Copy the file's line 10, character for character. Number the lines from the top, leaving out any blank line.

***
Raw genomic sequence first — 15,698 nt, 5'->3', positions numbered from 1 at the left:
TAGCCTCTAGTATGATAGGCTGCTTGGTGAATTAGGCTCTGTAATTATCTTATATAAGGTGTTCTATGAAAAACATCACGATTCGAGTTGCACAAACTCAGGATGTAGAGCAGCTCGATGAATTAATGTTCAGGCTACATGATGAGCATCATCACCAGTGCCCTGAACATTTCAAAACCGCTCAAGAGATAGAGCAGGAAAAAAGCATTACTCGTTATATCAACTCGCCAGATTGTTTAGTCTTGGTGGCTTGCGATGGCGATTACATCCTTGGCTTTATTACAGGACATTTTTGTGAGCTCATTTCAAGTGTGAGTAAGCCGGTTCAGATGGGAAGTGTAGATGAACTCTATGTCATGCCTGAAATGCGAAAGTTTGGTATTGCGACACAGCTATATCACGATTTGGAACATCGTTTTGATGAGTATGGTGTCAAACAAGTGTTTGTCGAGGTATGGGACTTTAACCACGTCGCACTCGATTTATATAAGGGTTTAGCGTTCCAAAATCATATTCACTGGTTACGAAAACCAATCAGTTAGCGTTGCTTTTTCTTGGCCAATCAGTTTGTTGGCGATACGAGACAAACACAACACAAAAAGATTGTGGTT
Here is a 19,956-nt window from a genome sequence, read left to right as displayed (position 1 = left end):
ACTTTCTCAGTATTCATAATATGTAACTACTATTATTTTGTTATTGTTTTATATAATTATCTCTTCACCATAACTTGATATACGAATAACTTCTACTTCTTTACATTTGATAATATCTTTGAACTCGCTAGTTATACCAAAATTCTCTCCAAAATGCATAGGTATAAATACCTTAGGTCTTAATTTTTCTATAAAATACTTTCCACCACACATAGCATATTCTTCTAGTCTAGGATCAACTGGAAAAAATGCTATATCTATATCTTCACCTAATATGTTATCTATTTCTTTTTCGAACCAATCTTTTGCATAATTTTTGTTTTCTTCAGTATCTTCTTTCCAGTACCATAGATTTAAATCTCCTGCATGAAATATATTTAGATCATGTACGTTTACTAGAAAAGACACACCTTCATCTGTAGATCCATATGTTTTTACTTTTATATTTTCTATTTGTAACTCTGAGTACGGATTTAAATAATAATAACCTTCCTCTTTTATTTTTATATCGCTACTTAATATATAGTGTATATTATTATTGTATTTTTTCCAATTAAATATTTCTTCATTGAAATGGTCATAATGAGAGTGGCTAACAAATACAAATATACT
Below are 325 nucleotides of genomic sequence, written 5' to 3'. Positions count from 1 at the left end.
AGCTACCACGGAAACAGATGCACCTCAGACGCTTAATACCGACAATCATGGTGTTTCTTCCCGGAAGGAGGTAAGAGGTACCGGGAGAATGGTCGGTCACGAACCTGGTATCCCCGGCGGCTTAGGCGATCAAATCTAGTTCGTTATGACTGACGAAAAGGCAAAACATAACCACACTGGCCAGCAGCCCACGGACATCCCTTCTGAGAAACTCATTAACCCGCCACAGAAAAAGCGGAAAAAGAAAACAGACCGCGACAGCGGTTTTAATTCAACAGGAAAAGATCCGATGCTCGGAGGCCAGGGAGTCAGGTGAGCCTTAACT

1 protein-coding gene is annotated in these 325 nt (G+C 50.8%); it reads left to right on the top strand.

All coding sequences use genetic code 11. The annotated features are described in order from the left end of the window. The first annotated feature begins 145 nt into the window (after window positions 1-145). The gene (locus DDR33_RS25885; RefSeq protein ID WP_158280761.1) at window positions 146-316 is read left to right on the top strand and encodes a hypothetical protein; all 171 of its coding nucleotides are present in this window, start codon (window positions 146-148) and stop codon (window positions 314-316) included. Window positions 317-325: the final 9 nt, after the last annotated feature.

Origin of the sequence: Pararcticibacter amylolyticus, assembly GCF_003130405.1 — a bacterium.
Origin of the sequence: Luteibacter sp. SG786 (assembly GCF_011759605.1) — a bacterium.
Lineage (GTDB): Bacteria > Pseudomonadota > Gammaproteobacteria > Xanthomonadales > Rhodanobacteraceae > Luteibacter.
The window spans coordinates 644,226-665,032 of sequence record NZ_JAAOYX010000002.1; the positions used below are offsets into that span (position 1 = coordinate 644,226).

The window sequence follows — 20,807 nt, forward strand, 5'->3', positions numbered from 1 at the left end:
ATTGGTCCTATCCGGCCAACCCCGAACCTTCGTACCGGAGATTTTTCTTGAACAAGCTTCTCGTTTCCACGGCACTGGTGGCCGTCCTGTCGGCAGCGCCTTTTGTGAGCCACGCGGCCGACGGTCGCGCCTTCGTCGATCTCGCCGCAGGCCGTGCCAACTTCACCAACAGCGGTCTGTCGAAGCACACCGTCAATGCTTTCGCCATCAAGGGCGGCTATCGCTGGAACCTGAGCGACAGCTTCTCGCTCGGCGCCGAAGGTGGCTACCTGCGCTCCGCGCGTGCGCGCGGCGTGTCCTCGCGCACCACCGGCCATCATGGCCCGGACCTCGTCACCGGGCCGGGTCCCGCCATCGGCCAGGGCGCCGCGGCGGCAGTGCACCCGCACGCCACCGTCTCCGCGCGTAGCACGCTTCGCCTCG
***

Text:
Origin of the sequence: Luteibacter sp. SG786 (assembly GCF_011759605.1) — a bacterium.